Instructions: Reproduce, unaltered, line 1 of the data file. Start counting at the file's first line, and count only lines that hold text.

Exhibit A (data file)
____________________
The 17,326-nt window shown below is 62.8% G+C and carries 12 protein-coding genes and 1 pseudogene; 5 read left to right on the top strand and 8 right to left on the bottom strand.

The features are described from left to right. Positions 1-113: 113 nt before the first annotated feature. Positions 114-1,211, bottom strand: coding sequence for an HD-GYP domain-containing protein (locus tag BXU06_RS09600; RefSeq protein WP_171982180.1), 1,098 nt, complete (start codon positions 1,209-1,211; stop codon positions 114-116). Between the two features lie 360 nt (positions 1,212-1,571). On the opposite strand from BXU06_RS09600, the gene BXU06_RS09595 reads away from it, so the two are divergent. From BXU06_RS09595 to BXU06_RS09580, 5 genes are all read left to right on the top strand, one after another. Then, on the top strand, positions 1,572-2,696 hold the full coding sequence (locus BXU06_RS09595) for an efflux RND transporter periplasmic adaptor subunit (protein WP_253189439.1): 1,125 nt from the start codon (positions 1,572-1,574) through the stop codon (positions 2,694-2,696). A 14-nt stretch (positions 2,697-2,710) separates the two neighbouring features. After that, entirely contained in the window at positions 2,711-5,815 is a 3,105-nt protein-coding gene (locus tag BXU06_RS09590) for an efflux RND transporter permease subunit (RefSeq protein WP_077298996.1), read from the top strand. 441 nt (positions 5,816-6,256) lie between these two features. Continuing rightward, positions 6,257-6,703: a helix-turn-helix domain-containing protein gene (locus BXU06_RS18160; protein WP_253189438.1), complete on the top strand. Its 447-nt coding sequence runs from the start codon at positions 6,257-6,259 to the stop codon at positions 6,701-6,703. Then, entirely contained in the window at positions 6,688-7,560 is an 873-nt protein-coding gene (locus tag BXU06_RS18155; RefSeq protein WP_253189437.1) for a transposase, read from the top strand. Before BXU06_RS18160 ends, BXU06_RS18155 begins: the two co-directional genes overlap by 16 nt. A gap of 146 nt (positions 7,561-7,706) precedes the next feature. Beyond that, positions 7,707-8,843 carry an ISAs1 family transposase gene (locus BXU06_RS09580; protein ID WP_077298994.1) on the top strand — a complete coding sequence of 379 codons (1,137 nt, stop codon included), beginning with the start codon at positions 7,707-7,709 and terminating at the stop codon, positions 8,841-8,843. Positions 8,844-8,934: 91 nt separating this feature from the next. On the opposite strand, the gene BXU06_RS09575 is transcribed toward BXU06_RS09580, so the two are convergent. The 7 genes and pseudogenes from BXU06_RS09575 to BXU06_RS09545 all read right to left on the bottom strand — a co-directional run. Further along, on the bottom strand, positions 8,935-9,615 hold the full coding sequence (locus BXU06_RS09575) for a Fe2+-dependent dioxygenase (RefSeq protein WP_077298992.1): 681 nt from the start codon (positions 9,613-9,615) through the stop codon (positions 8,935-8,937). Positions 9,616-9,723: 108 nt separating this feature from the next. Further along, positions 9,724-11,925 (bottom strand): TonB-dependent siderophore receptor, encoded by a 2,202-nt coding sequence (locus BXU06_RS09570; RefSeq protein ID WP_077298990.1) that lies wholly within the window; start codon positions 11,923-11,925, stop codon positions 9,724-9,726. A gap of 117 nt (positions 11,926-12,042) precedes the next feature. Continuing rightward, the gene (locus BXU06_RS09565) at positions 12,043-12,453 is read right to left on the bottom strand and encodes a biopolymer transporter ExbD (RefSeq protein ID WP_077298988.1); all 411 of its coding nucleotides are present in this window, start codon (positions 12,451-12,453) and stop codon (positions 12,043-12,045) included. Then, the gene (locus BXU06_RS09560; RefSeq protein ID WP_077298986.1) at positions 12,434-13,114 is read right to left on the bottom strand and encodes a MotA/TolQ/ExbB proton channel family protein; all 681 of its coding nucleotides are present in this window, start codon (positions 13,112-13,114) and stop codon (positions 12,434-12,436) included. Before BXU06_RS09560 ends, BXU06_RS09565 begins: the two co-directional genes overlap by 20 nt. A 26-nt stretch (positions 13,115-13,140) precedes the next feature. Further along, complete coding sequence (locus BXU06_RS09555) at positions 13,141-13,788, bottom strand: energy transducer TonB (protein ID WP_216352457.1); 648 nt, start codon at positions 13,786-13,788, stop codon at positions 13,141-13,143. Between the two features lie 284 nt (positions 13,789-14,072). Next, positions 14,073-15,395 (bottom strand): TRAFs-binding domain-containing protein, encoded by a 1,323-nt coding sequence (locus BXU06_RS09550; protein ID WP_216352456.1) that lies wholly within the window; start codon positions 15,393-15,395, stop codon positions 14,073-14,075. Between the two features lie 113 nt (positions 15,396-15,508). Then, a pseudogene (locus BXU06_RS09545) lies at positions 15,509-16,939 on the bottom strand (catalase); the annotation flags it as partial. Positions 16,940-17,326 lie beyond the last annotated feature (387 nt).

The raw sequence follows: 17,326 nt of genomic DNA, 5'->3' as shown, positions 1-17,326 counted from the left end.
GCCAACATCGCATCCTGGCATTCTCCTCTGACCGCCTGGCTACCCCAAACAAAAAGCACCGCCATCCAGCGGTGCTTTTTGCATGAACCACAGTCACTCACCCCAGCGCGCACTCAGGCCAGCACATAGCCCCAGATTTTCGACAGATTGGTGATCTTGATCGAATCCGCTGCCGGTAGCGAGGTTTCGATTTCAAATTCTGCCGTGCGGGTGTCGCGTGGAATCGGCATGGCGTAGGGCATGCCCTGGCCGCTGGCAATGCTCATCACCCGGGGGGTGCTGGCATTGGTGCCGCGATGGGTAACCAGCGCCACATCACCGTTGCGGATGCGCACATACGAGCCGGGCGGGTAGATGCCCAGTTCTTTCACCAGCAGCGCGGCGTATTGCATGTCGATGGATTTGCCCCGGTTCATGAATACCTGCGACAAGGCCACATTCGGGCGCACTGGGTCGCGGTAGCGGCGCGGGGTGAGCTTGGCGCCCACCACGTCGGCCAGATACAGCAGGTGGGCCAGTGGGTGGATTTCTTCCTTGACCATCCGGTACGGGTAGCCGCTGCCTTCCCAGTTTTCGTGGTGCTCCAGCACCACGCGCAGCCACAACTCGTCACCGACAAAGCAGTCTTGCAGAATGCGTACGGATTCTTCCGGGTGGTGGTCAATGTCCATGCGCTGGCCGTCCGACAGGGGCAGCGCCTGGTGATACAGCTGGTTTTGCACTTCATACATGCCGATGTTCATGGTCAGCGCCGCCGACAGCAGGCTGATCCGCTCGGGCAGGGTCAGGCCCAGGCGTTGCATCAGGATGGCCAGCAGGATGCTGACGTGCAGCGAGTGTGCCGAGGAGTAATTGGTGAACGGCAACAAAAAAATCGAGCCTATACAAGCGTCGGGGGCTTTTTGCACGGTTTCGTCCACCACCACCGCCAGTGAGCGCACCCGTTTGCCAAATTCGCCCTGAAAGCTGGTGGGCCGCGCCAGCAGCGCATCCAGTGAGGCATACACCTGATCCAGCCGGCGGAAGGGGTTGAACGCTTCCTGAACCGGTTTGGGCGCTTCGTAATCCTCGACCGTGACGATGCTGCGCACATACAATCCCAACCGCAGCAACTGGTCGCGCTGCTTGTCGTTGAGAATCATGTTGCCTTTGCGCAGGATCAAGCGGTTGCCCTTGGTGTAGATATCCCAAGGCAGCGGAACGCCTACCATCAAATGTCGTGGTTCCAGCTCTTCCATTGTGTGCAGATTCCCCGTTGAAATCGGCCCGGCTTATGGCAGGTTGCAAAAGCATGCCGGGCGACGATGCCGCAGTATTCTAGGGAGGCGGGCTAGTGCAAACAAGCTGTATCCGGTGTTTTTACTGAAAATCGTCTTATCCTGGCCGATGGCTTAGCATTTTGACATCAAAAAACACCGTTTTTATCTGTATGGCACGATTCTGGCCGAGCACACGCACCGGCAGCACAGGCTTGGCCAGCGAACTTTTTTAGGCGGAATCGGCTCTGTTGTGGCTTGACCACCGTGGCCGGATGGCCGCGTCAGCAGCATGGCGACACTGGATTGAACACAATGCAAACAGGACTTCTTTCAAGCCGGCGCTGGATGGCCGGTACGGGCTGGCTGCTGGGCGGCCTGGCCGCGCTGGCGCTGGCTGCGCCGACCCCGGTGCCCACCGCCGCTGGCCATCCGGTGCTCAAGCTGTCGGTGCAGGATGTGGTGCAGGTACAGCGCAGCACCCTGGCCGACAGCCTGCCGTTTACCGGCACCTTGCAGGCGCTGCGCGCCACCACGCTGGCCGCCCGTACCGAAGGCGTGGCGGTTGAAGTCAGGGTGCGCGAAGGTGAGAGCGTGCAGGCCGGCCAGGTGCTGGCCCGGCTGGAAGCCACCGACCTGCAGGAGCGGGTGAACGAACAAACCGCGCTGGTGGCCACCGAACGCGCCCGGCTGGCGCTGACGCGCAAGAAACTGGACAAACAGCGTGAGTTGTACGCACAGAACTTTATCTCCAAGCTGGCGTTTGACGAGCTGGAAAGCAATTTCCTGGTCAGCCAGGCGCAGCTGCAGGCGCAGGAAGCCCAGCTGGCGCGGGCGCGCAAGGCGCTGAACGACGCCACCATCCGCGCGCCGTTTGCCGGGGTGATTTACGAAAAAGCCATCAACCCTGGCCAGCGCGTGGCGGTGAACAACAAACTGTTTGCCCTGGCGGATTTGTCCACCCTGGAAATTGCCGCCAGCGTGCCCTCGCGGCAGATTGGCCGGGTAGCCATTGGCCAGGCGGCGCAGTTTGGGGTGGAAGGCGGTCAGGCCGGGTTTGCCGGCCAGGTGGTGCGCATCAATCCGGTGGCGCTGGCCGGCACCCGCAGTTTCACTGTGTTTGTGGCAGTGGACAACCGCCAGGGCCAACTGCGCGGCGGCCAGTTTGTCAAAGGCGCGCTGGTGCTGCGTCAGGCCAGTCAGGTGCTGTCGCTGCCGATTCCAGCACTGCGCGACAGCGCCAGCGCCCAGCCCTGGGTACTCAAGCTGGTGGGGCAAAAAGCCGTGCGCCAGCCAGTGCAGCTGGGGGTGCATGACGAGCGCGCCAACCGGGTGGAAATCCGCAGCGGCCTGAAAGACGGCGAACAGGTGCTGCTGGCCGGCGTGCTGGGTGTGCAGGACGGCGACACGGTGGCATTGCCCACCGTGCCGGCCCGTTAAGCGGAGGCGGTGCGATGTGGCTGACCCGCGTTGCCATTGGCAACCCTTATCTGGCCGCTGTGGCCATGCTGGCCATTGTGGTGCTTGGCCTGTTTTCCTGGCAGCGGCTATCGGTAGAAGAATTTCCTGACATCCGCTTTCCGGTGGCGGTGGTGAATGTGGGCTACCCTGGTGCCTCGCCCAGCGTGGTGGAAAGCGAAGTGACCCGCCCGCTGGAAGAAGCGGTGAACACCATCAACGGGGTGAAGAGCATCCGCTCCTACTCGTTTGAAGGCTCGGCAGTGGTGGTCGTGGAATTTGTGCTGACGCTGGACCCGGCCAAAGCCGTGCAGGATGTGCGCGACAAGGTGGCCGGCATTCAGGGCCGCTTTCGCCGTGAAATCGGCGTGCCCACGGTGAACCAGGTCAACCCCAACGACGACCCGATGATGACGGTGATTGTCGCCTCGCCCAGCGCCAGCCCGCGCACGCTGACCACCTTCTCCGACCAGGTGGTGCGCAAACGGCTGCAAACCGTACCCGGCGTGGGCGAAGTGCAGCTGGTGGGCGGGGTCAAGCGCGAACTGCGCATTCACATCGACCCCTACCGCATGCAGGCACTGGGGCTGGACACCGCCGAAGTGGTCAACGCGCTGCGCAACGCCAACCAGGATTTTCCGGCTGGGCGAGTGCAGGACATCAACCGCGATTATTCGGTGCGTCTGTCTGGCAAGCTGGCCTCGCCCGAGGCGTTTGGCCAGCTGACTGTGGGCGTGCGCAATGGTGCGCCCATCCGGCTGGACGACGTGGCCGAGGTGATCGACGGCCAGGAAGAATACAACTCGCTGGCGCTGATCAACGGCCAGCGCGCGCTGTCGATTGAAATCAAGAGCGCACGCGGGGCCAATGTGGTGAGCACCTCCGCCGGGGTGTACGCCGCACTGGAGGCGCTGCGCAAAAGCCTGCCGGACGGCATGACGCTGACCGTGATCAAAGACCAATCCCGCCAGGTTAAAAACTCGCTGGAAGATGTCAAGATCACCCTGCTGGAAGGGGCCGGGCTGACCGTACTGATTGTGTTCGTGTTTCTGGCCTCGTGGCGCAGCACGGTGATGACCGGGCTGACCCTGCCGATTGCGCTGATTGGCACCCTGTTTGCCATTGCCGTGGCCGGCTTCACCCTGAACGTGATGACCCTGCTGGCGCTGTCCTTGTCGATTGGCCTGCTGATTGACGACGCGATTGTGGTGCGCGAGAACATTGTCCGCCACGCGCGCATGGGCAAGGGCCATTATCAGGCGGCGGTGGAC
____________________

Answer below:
The 17,326-nt window shown below is 62.8% G+C and carries 12 protein-coding genes and 1 pseudogene; 5 read left to right on the top strand and 8 right to left on the bottom strand.